Why does it always take overseas ownership to finally get our vertical marketing right? I'm not so sure we're as clever as we think we are? We can see that in our politics pretty clearly.

Does ANZCO have to pay the tariffs a 100% NZ owned company does, to get meat in to Japan, or because it is a Japanese company exporting to Japan, it is exempt? And the same question for Chinese owned Silver Fern Farms and the Chinese market?

Interesting question.

So an overseas bit of s**t filled land makes some money. I wish it didn't and folded and this sort of blight on our country was removed.

I find Anzco a great company. Pay promptly and well. Good to hear they are doing well.

Belle, you're a farmer aren't you? Do you like and approve of feed lots like this?

No. Typically I didnt read the article all the way through. And yes I had forgotten about Fivestar. I just get so tired of the vege brigade I immediately bristled. I havnt seen Fivestars' operation, I dont know if it is good or bad. What do you know about it?

Only what I see in that picture really. It seems very similar to feedlots overseas, with all their attendant problems.

OMblardyG, 'it seems very similar in the picture really'. Wot can I say.

Feedlots in NZ...almost as scandelous as workforce abuses in kiwifruit sector...100% pure....um yeah?

@Davo36 & 4th estate. The usual rant from both of you with absolutely no clue what you are talking about! Your comments add nothing to the discussion. Pathetic!

Thank you for your highly intellectual contribution DD62, for your benefit...intensive agriculture and its attendant negative impacts are utterly contradictive of the claims to 100% Pure NZ. Get the picture?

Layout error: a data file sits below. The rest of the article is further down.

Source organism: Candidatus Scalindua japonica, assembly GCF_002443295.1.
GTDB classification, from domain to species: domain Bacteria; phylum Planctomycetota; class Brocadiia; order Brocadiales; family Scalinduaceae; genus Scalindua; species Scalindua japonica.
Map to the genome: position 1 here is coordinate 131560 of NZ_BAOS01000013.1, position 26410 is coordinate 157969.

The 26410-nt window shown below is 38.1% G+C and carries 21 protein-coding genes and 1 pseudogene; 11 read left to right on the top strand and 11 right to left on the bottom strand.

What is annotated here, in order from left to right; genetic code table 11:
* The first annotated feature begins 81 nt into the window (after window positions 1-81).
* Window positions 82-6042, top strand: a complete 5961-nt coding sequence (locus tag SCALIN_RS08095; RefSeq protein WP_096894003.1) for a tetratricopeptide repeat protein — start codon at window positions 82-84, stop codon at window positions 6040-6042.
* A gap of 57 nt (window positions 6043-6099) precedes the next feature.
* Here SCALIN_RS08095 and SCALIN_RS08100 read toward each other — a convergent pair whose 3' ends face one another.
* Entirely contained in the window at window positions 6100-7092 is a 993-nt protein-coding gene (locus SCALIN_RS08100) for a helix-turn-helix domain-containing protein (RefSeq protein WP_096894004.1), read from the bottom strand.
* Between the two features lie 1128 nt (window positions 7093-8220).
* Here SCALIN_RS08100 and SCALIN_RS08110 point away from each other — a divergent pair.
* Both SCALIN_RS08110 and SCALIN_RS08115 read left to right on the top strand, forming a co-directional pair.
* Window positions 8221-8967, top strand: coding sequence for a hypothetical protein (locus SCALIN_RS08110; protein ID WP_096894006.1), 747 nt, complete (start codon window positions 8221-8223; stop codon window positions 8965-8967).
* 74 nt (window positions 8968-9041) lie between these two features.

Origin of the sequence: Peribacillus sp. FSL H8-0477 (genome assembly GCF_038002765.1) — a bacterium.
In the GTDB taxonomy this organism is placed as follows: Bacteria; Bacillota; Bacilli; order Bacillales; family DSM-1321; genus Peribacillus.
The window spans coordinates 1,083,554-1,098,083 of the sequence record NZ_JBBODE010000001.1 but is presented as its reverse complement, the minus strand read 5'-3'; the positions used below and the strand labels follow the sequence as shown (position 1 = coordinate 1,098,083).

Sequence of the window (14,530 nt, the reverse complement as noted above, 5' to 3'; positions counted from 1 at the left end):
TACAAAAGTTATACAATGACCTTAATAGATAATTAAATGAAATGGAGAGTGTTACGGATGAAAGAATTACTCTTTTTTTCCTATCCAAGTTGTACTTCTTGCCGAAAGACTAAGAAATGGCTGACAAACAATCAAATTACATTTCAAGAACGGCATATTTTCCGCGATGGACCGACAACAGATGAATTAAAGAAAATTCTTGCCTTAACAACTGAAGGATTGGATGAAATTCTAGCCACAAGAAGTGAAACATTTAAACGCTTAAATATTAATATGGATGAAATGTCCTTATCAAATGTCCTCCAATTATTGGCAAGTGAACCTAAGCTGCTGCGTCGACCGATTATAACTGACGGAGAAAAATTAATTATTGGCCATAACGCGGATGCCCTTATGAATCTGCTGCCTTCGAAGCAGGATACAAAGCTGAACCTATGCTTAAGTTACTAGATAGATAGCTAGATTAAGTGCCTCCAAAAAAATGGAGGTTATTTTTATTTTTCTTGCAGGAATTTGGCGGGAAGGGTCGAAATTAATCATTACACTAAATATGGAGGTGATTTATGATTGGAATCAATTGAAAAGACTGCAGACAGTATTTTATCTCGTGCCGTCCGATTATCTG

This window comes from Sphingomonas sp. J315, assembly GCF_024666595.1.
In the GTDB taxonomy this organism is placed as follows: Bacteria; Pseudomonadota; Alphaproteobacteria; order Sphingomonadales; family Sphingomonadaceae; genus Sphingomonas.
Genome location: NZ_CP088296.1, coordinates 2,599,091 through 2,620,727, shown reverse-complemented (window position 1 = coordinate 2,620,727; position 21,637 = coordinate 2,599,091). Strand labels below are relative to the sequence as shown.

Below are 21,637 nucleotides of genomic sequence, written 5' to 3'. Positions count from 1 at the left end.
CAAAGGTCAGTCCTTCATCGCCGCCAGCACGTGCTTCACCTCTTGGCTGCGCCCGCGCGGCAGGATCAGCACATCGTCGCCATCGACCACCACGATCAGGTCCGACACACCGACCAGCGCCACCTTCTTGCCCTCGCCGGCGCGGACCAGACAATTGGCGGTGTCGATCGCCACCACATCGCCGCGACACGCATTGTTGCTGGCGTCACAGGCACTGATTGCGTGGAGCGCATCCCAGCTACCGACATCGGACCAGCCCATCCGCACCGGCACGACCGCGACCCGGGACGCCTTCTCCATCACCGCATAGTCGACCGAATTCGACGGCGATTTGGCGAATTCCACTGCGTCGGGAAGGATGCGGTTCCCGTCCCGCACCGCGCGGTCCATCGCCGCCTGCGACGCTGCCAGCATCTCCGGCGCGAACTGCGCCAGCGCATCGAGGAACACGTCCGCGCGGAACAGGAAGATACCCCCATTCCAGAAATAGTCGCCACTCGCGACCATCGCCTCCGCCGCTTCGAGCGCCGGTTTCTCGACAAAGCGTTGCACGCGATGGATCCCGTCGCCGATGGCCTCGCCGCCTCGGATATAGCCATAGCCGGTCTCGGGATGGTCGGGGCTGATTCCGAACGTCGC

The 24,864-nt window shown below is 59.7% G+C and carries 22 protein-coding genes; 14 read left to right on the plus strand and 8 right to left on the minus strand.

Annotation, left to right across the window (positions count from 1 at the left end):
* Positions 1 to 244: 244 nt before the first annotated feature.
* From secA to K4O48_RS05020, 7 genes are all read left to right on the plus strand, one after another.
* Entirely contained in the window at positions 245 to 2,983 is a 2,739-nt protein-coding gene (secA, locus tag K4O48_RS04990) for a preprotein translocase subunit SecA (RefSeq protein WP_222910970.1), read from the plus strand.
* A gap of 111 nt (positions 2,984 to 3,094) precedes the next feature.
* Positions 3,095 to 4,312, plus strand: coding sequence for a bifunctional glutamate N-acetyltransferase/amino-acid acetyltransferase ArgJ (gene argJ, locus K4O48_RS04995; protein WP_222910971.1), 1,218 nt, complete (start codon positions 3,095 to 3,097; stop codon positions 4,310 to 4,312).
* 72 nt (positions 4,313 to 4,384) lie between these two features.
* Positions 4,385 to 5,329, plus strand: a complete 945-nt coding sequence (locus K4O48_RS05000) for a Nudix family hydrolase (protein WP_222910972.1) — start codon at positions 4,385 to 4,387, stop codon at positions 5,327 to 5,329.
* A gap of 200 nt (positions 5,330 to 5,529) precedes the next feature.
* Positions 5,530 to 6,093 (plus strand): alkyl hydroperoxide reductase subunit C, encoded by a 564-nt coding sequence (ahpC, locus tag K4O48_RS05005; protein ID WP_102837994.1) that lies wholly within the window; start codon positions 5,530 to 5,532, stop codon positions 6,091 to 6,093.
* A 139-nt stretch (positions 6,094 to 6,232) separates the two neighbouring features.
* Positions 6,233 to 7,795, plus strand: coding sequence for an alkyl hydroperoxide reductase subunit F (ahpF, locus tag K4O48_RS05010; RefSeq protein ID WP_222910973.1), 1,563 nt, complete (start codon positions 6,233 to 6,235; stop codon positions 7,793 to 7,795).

Without doubt there is nobody as intellectual posting on Interest as you! Lol! The picture I get is your posts sound like a Green Party/Greenpiece political broadcast. Have you ever stepped foot on a farm? Ever been to a feedlot? Just more emotive rubbish from you. Basically yo are full of S--T!

I have been to the feedlot. Im pretty sure the cattle there are not complaining. All this talk of animal cruelty does my head in. As a farmer we pride ourselves on good animal welfare. That is how we make money. Happy and healthy animals make money. And yes, money is important. That is part of why we do it, and also because we enjoy farming animals.
People who are against what we do ( farming of animals) are free to have thier views. Dont buy our products , if that makes you happier. All I would ask is that you respect peoples choices. It is a free world. I enjoy meat. So what? Vegetarians are fine by me. That is thier choice.

Forcing your strong opinions on others is not ok. Healthy debate is fine. The most critical element that is missed when forcing your own opinion down someones throat is that it lacks a balanced approach. Emotion is ruling your thoughts and actions.

Grow up farm haters. Contribute to society in a positive manner.